1. Good grief, Marie. Don’t be so hard on yourself. Many moms (if not most) aren’t able to follow through in their promises with their kids. Working moms, especially. I would suggest that you don’t promise him and say you will pick him up from school if at all possible. Also find someone else who is fun to pick him up or slip in a quick putting that that person can do. You do so much just to survive and look at the world in a positive light. Be kind to yourself. You are amazing just as you are!

    • Ginny, you crack me up! Thanks for the perspective and most of all, the humor. I think that being totally exhausted (my husband was traveling again during my last chemo week) didn’t help. And yes – no more promises. Someone told me that they are good for conveying the feeling of commitment but they aren’t realistic. Thanks for the big boost, too. xoxo

  2. Ginny’s suggestion is great and a good teaching moment. Life happens. Sounds like you’re learning to roll with the punches life tosses at you. God bless.

  3. Kids are wonderfully resilient–he will understand! I hope drinking the contrast wasn’t too horrible (it has given me Trouble the last 2 times). Prayers for good results!

  4. Oh Marie. You get me every single time. From one Queen to another. Now I wish I’d rang the bell to see if you were home today. I grabbed the bag of toys and scooted out of there so as not to disturb anyone and to get out of the way of the Zoots van. Thank you for the toys. You are so kind and generous.

    Much love to you. Jaime

  5. Hi Marie, we met at Kripalu many years ago. We emailed each other a while back, I was worried about my pregnancy. Now I have an amazing, healthy, happy, playful, charming, adorable 7 month old baby boy and I feel like I hit the jackpot. I’ve continued to follow your blog all this time and I look to you as inspiration for how I want to mother my child. I think it’s time I told you so. Thank you. Lots of love, Sarah.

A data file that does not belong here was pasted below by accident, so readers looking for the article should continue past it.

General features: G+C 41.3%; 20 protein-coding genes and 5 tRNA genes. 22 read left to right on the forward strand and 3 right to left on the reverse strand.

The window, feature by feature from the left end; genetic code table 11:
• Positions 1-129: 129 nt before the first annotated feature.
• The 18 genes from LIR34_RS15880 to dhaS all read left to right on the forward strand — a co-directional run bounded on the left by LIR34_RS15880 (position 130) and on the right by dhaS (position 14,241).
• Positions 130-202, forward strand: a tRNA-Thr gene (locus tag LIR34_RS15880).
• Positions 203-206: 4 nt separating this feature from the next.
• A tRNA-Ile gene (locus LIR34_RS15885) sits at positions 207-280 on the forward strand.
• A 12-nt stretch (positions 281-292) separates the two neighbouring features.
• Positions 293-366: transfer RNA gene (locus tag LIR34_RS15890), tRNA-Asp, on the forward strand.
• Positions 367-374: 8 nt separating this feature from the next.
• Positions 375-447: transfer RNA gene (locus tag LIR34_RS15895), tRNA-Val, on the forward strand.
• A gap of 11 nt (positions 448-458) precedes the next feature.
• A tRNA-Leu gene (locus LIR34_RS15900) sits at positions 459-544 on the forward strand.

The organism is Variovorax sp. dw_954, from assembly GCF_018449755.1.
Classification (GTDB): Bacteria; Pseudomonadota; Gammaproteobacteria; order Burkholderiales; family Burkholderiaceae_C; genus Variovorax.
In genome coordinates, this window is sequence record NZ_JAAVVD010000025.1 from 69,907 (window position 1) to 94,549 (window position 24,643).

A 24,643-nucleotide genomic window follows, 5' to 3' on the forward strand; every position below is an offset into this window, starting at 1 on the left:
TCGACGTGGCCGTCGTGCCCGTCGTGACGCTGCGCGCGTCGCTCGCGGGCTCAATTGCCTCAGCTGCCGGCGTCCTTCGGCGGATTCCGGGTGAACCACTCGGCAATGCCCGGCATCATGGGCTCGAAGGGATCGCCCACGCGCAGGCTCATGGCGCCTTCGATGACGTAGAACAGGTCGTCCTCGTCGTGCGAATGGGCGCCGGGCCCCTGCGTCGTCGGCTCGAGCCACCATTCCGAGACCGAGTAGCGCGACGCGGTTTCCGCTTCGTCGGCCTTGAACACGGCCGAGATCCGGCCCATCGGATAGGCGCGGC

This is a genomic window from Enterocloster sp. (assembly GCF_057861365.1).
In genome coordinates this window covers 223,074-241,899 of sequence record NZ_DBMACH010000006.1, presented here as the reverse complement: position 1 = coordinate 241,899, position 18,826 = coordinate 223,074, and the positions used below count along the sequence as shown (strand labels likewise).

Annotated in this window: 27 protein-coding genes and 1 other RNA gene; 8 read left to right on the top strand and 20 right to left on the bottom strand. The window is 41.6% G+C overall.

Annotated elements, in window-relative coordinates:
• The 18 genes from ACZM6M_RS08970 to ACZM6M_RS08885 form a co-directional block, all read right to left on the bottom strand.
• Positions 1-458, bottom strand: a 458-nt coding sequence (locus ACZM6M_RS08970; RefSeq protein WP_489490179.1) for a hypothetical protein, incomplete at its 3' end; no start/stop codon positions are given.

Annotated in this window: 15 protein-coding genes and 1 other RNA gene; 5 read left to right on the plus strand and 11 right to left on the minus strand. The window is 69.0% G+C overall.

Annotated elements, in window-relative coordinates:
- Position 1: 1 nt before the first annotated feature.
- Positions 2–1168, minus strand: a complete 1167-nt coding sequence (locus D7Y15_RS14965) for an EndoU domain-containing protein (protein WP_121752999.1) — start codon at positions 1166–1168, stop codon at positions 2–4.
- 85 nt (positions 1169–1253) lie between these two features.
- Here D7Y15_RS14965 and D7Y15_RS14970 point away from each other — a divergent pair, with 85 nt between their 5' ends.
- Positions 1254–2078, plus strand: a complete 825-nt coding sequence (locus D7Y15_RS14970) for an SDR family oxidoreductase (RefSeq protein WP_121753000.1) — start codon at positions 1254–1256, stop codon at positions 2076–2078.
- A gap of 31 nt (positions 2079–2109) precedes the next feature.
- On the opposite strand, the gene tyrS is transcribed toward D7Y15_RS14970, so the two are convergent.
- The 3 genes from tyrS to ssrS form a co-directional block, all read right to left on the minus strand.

6. Hi Marie, we met several years ago at Kripalu. We emailed each other a while back, I was worried about my pregnancy. Now I have an amazing, healthy, happy, charming, adorable 7 month old baby boy and I feel like I hit the jackpot. I have continued to follow your blog all this time and I look to you for inspiration for how I want to mother my child. I think it’s time I told you. Thank you. Lots of love, Sarah.

    • Oh, Sarah, YES I remember you!!! I actually recently came across your email to me (you sent it last year) and I was wondering how you are doing, how everything is going….It is wonderful to hear from you! I’m thrilled for your new life with your beautiful baby boy – how exciting! Thanks for reading and for living life from your heart. It makes a difference to all you touch and beyond. I’m sure you are an amazing mother. I can feel the warmth in your words.
      Lots of love, light and laughter to you always – thanks for staying in touch! Marie

  7. Hoping for good news for you today, but mostly hoping you will be easier on yourself…all mothers are the “Queens of Broken Promises and Disappointments”. It’s part of a job description that includes “impossible” as one of the search terms, and most of the rest of us don’t have the 1/2 the very good reasons you do let our kids down!